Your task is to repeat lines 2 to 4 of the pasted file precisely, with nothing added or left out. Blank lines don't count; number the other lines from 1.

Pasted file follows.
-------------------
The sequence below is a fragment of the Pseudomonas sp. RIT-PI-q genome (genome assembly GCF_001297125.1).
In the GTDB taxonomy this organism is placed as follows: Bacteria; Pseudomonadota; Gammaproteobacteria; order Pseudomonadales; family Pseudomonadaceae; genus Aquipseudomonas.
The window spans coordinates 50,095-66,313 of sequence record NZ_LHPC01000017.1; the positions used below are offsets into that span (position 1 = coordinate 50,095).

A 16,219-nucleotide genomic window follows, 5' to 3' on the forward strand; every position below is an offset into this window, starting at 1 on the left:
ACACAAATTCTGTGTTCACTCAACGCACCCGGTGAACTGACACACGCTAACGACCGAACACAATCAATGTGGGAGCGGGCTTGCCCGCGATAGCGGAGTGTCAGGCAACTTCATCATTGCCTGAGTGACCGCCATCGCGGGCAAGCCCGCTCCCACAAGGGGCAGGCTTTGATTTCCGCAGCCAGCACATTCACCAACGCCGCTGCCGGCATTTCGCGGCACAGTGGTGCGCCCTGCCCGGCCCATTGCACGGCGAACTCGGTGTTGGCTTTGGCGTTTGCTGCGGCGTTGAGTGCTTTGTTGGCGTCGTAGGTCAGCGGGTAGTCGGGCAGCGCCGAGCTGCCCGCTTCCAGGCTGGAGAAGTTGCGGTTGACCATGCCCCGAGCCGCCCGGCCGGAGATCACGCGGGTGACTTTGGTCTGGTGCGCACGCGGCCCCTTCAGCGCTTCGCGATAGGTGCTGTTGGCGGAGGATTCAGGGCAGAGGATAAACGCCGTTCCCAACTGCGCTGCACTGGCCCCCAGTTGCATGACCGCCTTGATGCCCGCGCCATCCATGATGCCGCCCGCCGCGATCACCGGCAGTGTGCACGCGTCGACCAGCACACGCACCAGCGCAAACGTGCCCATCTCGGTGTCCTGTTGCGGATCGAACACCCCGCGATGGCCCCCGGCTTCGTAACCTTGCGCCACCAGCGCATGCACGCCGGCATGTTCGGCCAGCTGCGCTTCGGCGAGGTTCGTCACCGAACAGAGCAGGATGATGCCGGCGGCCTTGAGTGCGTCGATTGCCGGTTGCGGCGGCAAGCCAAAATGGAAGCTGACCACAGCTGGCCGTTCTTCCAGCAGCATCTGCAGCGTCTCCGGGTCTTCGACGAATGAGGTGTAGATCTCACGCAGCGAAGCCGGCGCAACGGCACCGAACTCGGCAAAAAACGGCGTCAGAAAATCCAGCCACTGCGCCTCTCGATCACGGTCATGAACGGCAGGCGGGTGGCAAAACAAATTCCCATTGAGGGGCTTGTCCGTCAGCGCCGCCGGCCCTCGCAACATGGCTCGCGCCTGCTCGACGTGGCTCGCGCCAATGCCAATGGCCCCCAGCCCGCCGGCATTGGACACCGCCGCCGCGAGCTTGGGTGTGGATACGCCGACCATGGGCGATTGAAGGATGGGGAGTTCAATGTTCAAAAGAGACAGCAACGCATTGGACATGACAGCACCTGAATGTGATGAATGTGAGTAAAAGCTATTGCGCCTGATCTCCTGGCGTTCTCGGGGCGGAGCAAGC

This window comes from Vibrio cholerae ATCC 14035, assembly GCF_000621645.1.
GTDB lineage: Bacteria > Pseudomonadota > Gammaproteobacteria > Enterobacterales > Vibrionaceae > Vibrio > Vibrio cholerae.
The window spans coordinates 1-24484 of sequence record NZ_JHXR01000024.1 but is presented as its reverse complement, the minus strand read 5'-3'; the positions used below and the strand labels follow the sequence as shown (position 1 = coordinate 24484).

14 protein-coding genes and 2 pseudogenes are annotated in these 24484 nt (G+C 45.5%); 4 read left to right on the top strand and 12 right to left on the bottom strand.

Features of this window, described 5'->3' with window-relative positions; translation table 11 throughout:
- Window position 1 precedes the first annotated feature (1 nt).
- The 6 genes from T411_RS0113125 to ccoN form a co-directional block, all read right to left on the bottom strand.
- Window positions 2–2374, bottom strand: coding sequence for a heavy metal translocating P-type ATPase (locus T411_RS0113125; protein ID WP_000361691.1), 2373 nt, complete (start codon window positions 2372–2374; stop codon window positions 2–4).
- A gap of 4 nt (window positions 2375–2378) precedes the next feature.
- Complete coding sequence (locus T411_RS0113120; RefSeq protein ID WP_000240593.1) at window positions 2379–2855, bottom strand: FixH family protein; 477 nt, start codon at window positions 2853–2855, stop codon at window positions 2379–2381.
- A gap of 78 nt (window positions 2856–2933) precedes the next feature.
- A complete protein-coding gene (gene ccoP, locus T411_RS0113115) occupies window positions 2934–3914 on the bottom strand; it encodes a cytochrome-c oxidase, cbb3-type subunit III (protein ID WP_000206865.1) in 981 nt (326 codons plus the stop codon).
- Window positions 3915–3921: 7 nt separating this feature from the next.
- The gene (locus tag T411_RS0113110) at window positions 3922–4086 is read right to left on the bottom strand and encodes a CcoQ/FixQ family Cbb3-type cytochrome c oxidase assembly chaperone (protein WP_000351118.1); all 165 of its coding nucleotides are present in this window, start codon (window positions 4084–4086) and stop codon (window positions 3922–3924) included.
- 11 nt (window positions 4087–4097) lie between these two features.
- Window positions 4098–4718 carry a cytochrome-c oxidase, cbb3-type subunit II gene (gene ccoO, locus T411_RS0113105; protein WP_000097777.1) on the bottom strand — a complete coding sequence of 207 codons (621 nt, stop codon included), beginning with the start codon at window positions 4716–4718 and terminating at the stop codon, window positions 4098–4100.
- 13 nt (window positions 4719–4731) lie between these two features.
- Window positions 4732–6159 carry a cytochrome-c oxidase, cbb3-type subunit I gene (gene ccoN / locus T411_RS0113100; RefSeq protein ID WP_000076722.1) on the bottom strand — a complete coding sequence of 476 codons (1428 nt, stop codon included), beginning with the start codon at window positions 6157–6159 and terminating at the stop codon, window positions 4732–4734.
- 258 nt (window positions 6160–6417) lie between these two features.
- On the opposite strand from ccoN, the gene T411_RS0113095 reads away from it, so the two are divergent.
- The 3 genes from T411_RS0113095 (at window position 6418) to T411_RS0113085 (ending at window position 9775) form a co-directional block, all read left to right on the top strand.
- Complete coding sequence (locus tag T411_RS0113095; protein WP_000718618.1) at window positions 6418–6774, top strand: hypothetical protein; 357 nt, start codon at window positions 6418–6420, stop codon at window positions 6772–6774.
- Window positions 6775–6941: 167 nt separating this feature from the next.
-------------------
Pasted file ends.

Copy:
In the GTDB taxonomy this organism is placed as follows: Bacteria; Pseudomonadota; Gammaproteobacteria; order Pseudomonadales; family Pseudomonadaceae; genus Aquipseudomonas.
The window spans coordinates 50,095-66,313 of sequence record NZ_LHPC01000017.1; the positions used below are offsets into that span (position 1 = coordinate 50,095).

A 16,219-nucleotide genomic window follows, 5' to 3' on the forward strand; every position below is an offset into this window, starting at 1 on the left: